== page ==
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Refugee health summit speakers share unique perspectives

Jessica Lazarin, director of the city of Buffalo’s Office of New Americans, shares her perspectives during the summit. Photo: Douglas Levere

By DAVID J. HILL

Published April 25, 2017

“In our history, we’ve had a lot of anti-immigrant moments. I strongly believe that some of what we’re seeing today is a legacy of the 1996 overhaul of our immigration laws.”
Sophie Feal, director, immigration program
Volunteer Lawyers Project

Many people think America’s attitudes toward immigration changed in January when President Donald Trump took office vowing to build a wall along the U.S.-Mexican border and crack down on people entering the country.

The reality, though, is that America has displayed bouts of anti-immigrant behavior throughout its history, said Sophie Feal, an immigration lawyer in Buffalo who was among the featured speakers at the fourth annual Western New York Refugee Health Summit hosted Friday at UB’s Arthur O. Eve Educational Opportunity Center.

This year’s summit was attended by 150 people, making it the largest one yet. It’s also the biggest community-focused event with which UB’s School of Public Health and Health Professions is involved. The event is co-sponsored by the school’s Office of Global Health Initiatives and UB’s Community for Global Health Equity.

Pavani Ram, co-director of UB's Community for Global Health Equity, welcomes participants to the summit. Photo: Douglas Levere

“It’s such a pleasure to see this event bring university faculty, staff and students together with our community partners who are so engaged in providing services for the refugee,” said CGHE co-director Pavani Ram.

This year’s theme was improving health literacy for Buffalo’s refugee population. The event featured a series of speakers during the morning portion, followed by a variety of breakout sessions and an afternoon workshop on improving Buffalo’s health literacy. Also new this year, the health summit had its own facilitator: Ismet Mamnoon of Knowinnovation.

Feal works with the Erie County Bar Association’s Volunteer Lawyers Project, where the UB School of Law alumna directs the immigration program. Her presentation focused on immigration law in the U.S., particularly since the 1996 overhaul signed by then-President Clinton.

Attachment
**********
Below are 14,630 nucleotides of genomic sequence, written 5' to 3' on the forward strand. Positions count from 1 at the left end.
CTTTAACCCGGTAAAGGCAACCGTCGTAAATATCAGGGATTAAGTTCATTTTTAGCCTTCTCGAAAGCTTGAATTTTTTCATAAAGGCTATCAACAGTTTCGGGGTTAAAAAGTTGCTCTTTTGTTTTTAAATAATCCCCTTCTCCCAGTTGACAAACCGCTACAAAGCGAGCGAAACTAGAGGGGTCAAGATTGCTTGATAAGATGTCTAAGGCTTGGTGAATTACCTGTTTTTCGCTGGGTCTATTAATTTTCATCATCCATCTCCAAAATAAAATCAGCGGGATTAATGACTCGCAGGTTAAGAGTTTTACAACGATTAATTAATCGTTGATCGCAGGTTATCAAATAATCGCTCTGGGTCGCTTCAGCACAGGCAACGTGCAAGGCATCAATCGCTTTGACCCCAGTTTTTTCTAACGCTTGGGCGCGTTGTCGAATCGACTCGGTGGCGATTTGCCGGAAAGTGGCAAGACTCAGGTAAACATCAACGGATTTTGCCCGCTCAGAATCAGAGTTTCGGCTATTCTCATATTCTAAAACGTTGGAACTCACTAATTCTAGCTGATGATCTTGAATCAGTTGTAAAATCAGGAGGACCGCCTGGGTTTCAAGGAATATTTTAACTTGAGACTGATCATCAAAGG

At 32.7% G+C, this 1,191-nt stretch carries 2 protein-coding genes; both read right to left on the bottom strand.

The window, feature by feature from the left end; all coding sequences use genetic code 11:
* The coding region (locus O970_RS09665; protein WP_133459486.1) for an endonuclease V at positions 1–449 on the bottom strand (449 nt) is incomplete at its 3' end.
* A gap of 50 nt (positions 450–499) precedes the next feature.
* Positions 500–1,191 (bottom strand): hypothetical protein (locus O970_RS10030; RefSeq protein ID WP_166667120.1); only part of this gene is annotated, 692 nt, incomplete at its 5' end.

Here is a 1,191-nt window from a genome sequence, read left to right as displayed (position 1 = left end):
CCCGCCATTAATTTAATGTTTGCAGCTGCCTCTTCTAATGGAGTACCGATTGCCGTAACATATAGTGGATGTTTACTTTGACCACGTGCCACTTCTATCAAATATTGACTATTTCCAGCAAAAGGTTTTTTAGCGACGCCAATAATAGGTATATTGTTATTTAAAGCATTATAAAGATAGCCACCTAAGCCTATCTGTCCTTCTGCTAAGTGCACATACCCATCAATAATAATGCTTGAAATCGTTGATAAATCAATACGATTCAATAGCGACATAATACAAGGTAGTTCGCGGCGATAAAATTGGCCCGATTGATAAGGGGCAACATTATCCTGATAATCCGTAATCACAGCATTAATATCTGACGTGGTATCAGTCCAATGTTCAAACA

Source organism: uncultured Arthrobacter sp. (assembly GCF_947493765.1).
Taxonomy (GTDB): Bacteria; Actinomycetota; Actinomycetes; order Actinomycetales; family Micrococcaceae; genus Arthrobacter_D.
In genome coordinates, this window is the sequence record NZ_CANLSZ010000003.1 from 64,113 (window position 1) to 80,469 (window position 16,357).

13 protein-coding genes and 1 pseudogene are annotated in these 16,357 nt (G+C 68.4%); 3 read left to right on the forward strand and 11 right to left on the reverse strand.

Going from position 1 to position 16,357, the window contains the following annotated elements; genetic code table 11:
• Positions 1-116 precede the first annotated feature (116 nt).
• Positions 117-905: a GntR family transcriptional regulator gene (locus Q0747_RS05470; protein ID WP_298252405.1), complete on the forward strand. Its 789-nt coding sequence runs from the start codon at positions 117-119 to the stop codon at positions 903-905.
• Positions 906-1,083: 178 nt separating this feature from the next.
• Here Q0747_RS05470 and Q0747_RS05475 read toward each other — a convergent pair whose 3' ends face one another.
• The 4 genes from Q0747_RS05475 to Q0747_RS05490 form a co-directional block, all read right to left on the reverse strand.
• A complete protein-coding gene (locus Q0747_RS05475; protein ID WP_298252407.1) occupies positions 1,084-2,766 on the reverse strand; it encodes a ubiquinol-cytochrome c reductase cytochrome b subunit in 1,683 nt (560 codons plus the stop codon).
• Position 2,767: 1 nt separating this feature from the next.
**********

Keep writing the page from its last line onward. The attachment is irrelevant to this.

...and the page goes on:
“In our history, we’ve had a lot of anti-immigrant moments,” Feal said, adding, “I strongly believe that some of what we’re seeing today is a legacy of the 1996 overhaul of our immigration laws.”

Those laws, Feal said, “set into motion very inhumane and draconian provisions that are being instituted little by little, culminating in what we are seeing today.”

The general public has become more aware of immigration issues, Feal said. “At the same time, I fear that if everyone believes it’s just this administration, the minute a new administration comes in, everybody’s going to forget the legacy of anti-immigrant sentiment in this country. It comes in waves and it goes, but it seems to be omnipresent in many instances.”

Another issue, Feal said, is the backlog of immigration cases many courts are now faced with. “How do we keep up with enforcement if we don’t have the corps of judges to adjudicate all of the claims?” she asked.

The summit drew participants interested in improving health literacy for Buffalo's refugee population. Photo: Douglas Levere

Case study from Canada

Another speaker at the summit discussed how a group of Canadian doctors rallied against sweeping changes to a federal government program that had provided health care for refugees in that country for decades.

“Not only was this new policy quite inhumane, it was also problematic in terms of implementation,” Meb Rashid said via Skype.

During his presentation, Rashid — who is medical director of the Crossroads Clinic and an assistant professor at the University of Toronto — described how he and many of his colleagues led the fight against the more restrictive policy.

Information tables filled the lobby of UB's Arthur O. Eve Educational Opportunity Center. Photo: Douglas Levere

The regulations were enacted in 2012 and severely limited health care coverage for refugees in Canada, which caused an uproar among physicians and refugee organizations. A series of protests — including one in which 90 doctors showed up at the office of a member of Parliament in Toronto to demand a face-to-face meeting — helped sway public opinion. In 2016, the health care program for refugees was restored to what it was.

People frequently ask why the cuts drew such a strong response from the Canadian health care community. “I’d like to think that in Canada we take exception to people targeting the most vulnerable,” Rashid said. But, he added, “I think more than anything, for many of us, using health care as a means to leverage immigration policy felt particularly odious.”

Other speakers at this year’s summit were:

  • Kevin Pottie, founding director of the Immigrant Health Clinic of Ottawa and a researcher in the Centre for Global Health at the University of Ottawa.
  • Sharmila Shetty, a medical epidemiologist in the Emergency Response and Recovery Branch at the Centers for Disease Control and Prevention.
  • Deborah Lee, an epidemiologist in the Immigrant, Refugee and Migrant Health (IRMH) Branch of the Division of Global Migration and Quarantine (DGMQ).
  • Jessica Lazarin, director of the city of Buffalo’s Office of New Americans.

READER COMMENT

Thank you to everyone involved in bringing this summit to fruition! I'm so glad this event exists to disseminate this important information.

 

And, I'm so proud that UB is on the forefront of bringing these issues to light in our local community.

 

Karen Peissinger